Monday, September 15, 2008

Navigating The Restaurant Minefield

Often times, Body & Soul members and personal training clients find it challenging to eat at restaurants if they are trying to drop body fat. Although in many cases it's just easier (and better for your wallet and body) to avoid eating out regularly, sometimes it's unavoidable.

Here are some tips from Craig Ballantyne about not blowing your entire day's calorie allotment on one meal.

The 1000 Calorie Diet Tip
by Craig Ballantyne

If you eat at restaurants, it's easy to eat over 1500 or 2000 calories per meal. Yikes! That's a full day's worth of calories in one dinner...

Pre-dinner bread & butter -> 200 calories
Pre-dinner cocktail -> 150 calories

Appetizer -> This could be a 500-1500 calorie bomb on it's own!

(Mickey's note: if you read my What the Restaurant Industry Doesn't Want You To Know post from 8-4-08, you know that some restaurant appetizers are even higher than that. Anyway, back to Craig.)

Steak -> 300-500 calories
Potato -> 150-300 calories
Vegetable -> 100 calories
Dinner Drink -> 150 calories

Dessert - 300-750 calories
After Dinner Drink - 150

And that's only if you CONTROL yourself. If you go on a rampage, you could be looking at 2500 or even 3000 calories in one sitting. Those numbers are scary.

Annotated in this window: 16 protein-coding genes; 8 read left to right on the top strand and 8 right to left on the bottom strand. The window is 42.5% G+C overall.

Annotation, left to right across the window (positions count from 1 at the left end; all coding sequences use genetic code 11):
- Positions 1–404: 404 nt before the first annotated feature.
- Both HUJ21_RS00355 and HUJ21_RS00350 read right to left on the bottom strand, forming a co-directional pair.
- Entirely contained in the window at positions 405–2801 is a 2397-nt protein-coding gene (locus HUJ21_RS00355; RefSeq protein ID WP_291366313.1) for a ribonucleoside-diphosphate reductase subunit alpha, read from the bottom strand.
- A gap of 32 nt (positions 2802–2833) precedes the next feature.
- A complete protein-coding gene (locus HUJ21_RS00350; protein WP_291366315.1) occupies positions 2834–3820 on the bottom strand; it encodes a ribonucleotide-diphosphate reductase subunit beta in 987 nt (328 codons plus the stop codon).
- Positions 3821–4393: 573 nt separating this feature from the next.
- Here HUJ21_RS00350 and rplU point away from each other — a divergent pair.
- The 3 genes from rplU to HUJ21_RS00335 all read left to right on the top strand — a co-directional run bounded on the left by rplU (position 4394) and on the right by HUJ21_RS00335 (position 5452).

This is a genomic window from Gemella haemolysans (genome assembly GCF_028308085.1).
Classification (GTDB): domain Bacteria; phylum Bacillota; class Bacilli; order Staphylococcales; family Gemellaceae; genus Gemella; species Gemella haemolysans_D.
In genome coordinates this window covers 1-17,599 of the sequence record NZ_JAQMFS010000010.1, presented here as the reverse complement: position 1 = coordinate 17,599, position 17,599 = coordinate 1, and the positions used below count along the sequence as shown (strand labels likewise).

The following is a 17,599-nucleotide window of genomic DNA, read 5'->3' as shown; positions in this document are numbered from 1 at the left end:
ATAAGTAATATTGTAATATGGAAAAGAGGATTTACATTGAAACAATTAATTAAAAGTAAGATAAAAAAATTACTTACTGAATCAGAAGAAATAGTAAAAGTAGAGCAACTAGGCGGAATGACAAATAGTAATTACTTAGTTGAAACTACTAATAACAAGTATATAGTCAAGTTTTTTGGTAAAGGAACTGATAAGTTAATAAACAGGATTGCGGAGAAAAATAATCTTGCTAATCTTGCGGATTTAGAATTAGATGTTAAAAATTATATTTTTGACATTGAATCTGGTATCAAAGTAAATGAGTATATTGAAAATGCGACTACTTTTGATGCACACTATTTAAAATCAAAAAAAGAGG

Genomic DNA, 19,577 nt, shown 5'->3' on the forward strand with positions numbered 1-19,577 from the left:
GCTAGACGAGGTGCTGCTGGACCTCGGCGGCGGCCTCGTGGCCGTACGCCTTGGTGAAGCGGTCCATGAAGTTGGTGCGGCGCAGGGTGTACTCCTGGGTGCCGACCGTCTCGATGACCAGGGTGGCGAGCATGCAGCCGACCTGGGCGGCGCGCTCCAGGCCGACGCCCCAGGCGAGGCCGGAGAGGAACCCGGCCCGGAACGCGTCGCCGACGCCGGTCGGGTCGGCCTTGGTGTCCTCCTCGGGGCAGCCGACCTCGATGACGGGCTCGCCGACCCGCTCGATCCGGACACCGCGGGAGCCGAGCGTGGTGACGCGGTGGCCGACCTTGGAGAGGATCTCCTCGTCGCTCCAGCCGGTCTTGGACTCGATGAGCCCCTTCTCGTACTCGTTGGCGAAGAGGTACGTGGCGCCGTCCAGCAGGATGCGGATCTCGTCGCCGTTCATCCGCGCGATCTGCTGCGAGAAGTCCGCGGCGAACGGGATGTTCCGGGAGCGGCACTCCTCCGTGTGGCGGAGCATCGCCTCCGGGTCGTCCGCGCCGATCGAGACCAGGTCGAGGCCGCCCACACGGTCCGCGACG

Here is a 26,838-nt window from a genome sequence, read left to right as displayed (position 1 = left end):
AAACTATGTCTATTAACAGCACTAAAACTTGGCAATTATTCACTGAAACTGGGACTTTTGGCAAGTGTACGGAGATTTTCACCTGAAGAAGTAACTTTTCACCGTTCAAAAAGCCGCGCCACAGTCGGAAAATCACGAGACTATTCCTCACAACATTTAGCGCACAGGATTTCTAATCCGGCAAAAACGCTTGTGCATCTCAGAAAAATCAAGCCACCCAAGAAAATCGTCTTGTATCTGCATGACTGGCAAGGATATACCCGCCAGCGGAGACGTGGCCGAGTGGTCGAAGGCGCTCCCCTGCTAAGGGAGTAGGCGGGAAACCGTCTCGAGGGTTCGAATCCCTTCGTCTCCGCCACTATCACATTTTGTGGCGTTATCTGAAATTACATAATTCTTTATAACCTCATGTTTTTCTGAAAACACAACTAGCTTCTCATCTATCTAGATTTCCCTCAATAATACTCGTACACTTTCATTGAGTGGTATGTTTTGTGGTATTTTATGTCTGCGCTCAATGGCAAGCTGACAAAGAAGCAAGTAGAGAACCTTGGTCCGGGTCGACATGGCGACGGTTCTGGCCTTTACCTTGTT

Fortunately, there are ways to avoid this dietary nightmare while dining out. Here are 5 rules to cut 1000 calories from your dining-out diet...

1) Plan ahead and avoid restaurants that offer huge portions.

2) Skip the bread. It won't stop you from eating your full meal anyways, so just send it back.

3) No booze or liquid calories of any type.

4) No potatoes. Stick to your protein and your vegetables.

5) Reward yourself with only the tiniest bit of dessert, if at all.

It's all about taking responsibility for your choices. And yes, choosing between the "Pain of discipline or pain of regret". What's your choice?

For more diet and exercise tips, visit:

=> Turbulence Training


If you need any more info, just send me an email!


Craig Ballantyne, CSCS, MS
Author, Turbulence Training

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